May 12, 2010
Welcome to Tyler Cowen’s Ethnic Dining Guide in blog format. The Guide includes more than 700 restaurants in the Washington, DC area.
The Guide is also available in its original one-long-page format, and can be found via Tyler’s web page at GMU. The current Guide is the June 2019 edition (127-page PDF).
For an overview, scope note, and general advice before using the Guide, please see “General remarks.”
To look around, use the finding features located in the right hand column: Search, Current Favorites, and Categories.
Readers are encouraged to leave comments (moderated to keep out spam) and send us reader comments and photos. Please do let us know what places you recommend, and if a place listed here has closed, changed its name, or moved. tcowen [at] gmu.edu
If you’re looking for Tyler’s other blog, it is Marginal Revolution.
Comments and trackbacks are moderated to avoid junking them up with spam. Please use the comments to update information, share your opinion, etc.
Here are some articles by or about Tyler Cowen and his Ethnic Dining Guide:
- See the many links on this blog to interviews and stories about Tyler’s book, “An Economist Gets Lunch”
- “Tyler Cowen, a blogger, professor and organizer of rules on how the world works,” by Michael S. Rosenwald, The Washington Post, May 12, 2010
- “Dismal science? Not by a hoot,” by David Ivanovich, DC Examiner, December 14, 2008
- “An Economist’s Palate, Applied to Dining Around D.C.” by Jane Black, The Washington Post, August 8, 2007
- “Ethnic Goes Exurban: Washington’s Sprawl, As Told Through Its Migrating Restaurants,” by Tyler Cowen, The Washington Post, September 3, 2006
- “Off the Clock: For Mason Economics Professor, Good Ethnic Meals Make the Grade,” by Tara Laskowski, The Mason Gazette, December 21, 2004
- “Chasing the Perfect Meal,” by David Harrison, The Fairfax Connection, May 13, 2004
- “The Lone Critic: Tyler Cowen Writes Restaurant Reviews for Fun and Doesn’t Care If Anyone Reads Them,” by Douglas Hanks III, The Washington Post, June 20, 2001
Also see a paper presented in April 2004 to the International Association of Culinary Professionals: “Is Globalization Changing the Way the World Eats?”
And don’t forget, all food is ethnic food.
Tyler’s talk at the Arlington Public Library, April 3, 2013:
Since your blog entry on Saba yemeni restaurant appears to have disabled further viewer comment (at least, I could find no place to add to the existing 2 comments), I’ll post them here.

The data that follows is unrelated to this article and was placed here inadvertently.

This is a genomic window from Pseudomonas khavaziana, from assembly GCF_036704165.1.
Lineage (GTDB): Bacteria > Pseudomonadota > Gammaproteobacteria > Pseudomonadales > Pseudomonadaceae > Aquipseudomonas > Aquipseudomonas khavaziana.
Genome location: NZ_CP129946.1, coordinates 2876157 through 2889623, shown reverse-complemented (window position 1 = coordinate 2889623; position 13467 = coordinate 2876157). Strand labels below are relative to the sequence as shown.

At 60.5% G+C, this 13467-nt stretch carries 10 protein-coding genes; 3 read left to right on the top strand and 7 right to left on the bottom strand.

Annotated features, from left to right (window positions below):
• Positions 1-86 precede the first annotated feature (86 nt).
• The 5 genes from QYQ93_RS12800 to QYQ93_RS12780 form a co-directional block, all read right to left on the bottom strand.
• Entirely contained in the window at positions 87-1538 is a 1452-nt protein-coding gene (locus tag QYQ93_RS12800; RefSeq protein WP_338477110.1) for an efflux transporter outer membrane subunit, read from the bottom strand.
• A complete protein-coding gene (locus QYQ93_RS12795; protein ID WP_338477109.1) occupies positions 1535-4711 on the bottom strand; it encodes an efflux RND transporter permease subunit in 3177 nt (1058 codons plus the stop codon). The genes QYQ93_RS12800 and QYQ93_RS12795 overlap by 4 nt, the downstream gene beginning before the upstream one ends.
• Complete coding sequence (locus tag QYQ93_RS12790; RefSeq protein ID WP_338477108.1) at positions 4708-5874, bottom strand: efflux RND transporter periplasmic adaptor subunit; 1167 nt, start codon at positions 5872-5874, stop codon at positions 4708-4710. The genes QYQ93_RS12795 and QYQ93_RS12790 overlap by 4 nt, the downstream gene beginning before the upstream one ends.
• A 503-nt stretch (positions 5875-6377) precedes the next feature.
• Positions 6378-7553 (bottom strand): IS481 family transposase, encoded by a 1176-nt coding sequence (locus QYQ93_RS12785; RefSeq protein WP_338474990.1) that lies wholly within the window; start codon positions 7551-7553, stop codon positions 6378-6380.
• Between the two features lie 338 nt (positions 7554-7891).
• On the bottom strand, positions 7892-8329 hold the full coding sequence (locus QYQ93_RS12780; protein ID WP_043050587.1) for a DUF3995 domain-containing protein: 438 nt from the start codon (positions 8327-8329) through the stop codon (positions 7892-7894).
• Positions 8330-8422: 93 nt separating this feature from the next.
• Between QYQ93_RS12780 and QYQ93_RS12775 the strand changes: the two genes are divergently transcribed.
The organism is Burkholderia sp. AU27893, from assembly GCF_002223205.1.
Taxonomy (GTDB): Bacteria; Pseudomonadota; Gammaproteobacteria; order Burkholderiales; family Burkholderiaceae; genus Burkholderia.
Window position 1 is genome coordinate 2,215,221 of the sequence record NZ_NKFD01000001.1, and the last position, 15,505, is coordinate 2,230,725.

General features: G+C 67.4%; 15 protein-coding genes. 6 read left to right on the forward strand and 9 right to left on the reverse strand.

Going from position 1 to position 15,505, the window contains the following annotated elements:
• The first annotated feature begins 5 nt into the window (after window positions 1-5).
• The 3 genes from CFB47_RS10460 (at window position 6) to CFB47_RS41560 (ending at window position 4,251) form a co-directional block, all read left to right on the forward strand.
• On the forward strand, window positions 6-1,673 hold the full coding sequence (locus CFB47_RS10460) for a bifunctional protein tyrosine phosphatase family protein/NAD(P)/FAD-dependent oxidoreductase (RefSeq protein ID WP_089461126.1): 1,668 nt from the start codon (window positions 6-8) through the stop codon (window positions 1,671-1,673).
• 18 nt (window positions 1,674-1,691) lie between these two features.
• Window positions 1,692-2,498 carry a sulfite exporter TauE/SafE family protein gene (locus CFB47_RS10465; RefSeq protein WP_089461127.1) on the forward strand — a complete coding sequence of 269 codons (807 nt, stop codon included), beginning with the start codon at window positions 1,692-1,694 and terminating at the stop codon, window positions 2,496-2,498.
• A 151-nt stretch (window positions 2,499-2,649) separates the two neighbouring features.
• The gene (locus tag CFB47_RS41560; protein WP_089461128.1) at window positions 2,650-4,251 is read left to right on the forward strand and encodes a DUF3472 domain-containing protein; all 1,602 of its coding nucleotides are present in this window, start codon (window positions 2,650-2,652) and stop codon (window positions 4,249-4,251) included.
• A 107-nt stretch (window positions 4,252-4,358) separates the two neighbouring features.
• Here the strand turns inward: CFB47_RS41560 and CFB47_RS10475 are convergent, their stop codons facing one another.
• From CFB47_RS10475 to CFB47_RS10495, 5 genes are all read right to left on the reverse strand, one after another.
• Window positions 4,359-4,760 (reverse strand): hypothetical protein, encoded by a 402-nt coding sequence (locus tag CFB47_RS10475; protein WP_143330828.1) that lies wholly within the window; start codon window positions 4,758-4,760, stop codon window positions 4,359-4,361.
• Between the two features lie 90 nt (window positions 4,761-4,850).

First, you were correct. The portions here are HUMONGOUS and way more than any one person can eat. Recommendation to other viewers: BRING AN ARMY with you if you plan on sampling various dishes.
Second, while several of the dishes were quite good and/or unique, for me, there really wasn’t much that was so delicious it would bring me back for return visits.
Third, I ate there twice, and I must say that the two of us were the ONLY non-middle eastern/non-Muslim people in the restaurant. And we DID get looks from the other diners (and the staff, too) that clearly left us with the impression they were thinking “Why are they even in here? We’d rather they weren’t here.” I hate to say it but I got the distinct impression we really weren’t all that welcome. The staff was polite and courteous and attentive. But the looks on their faces as they looked at each other, told the real story.
The dishes we tried over the 2 visits:
Chicken Mandi: Very much like an Indian/Pakistani Biryani or Pullao rice with a quarter of a chicken on top.
Shafout (the “yogurt soup” you referred to): Pretty much like yogurt, or Indian Raita or a thin Greek Tzatziki, over lettuce, tomatoes, carrots, and cucumbers. Frankly I could have made this at home.
Shakshouka: Scrambled eggs with tomatoes and onion and seasonings. Again, something I could have made at home.
Hilbeh (Fenugreek) sauce: Quite bitter. Well made, but I’m not into bitter foods. I feel the same way about bitter melon in Indian, Chinese, and other South/East asian cuisines. If other reviewers like bitter flavor, go for it.
Masoob dessert: This is the bread and banana and honey with nigella seeds sprinkled on top you referred to. Tasty, but a very little bit would have gone a long way. It was way too much.
ALL of the dishes we ordered were HUGE. The place is a value if you want a lot of food to take home. Unless you’re a professional eating champion, I doubt the average person could finish ONE of their ordered dishes, let alone several. Again, be sure to bring an army with you if you dine at Saba. You’ll have enough people to eat everything AND you’re not likely to feel quite as uncomfortable or unwelcome as we did. “Safety in numbers” so to speak.